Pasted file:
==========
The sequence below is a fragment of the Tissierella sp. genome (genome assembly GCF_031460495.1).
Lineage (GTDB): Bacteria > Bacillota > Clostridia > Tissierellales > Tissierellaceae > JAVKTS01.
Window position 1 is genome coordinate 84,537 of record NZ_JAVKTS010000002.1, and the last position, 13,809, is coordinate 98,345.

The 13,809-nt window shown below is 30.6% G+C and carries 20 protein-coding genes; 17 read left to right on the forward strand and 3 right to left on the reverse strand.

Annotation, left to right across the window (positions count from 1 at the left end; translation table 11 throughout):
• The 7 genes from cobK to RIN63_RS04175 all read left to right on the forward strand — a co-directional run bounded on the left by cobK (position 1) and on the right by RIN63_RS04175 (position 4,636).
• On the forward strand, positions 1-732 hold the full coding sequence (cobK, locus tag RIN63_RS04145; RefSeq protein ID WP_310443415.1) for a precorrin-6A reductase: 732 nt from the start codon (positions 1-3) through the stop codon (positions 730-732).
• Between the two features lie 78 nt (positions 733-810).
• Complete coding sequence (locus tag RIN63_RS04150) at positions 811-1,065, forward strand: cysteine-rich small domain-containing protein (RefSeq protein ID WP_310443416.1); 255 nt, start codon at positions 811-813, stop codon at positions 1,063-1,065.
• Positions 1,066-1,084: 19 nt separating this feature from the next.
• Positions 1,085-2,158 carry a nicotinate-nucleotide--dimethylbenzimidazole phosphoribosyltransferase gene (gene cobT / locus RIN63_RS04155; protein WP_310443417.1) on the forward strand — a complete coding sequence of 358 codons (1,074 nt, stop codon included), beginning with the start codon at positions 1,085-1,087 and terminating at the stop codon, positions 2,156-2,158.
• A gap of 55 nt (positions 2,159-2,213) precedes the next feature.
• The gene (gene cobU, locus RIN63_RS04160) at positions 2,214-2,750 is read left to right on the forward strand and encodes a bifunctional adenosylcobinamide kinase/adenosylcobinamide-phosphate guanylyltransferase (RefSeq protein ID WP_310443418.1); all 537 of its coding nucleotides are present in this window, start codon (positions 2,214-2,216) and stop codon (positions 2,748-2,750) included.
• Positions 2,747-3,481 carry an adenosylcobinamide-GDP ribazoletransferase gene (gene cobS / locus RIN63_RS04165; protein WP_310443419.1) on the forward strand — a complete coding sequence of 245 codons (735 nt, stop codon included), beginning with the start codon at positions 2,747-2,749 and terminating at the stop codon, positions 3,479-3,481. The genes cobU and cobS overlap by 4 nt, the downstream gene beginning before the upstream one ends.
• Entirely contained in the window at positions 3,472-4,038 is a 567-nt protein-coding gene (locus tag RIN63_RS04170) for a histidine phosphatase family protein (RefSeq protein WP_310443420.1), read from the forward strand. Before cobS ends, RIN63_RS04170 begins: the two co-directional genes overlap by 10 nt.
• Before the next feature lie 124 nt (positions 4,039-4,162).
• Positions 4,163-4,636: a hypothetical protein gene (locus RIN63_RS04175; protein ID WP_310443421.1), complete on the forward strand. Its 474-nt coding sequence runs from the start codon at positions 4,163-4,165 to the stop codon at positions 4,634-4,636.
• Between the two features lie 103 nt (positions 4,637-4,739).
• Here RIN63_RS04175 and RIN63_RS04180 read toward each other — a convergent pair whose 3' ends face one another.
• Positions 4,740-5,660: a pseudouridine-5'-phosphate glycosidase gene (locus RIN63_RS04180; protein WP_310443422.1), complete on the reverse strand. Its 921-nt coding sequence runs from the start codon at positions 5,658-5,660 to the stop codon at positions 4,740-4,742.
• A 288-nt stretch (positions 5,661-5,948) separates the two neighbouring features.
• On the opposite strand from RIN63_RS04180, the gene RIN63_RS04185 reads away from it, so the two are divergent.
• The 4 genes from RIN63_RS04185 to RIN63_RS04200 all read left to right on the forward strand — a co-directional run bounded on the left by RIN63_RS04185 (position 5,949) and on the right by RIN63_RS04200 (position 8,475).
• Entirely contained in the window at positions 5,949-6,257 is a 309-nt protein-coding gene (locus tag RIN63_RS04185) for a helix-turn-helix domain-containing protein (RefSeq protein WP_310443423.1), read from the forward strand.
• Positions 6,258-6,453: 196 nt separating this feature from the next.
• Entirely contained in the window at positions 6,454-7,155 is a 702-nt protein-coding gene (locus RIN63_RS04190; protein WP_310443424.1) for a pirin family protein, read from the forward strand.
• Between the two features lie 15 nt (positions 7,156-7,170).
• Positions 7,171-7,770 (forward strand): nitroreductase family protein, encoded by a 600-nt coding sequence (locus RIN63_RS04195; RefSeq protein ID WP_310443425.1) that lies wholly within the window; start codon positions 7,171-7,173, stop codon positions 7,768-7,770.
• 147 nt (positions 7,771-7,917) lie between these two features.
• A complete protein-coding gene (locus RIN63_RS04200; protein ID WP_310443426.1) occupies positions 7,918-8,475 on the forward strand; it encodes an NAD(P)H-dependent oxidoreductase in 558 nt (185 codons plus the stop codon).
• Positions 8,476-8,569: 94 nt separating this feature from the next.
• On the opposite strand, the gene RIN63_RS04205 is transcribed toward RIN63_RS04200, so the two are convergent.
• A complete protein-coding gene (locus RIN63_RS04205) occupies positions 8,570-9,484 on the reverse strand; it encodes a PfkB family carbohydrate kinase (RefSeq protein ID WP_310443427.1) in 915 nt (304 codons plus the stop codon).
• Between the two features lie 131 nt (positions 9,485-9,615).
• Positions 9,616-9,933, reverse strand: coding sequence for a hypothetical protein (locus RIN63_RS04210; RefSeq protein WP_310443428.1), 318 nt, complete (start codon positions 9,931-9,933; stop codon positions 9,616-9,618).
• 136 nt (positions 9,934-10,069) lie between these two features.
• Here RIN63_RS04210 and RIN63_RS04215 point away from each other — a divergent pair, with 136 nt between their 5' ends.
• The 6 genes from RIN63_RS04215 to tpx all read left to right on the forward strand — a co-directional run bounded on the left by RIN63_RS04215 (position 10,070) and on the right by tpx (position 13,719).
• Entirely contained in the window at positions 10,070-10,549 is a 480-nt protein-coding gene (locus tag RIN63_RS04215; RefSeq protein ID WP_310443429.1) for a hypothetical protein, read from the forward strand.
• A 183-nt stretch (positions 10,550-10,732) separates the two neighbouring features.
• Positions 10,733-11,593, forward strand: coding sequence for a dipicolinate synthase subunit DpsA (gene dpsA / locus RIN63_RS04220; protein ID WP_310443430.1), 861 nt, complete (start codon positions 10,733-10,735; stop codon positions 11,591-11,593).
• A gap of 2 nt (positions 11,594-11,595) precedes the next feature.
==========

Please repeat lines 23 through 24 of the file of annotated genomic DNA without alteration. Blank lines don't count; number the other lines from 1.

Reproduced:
• The 4 genes from RIN63_RS04185 to RIN63_RS04200 all read left to right on the forward strand — a co-directional run bounded on the left by RIN63_RS04185 (position 5,949) and on the right by RIN63_RS04200 (position 8,475).
• Entirely contained in the window at positions 5,949-6,257 is a 309-nt protein-coding gene (locus tag RIN63_RS04185) for a helix-turn-helix domain-containing protein (RefSeq protein WP_310443423.1), read from the forward strand.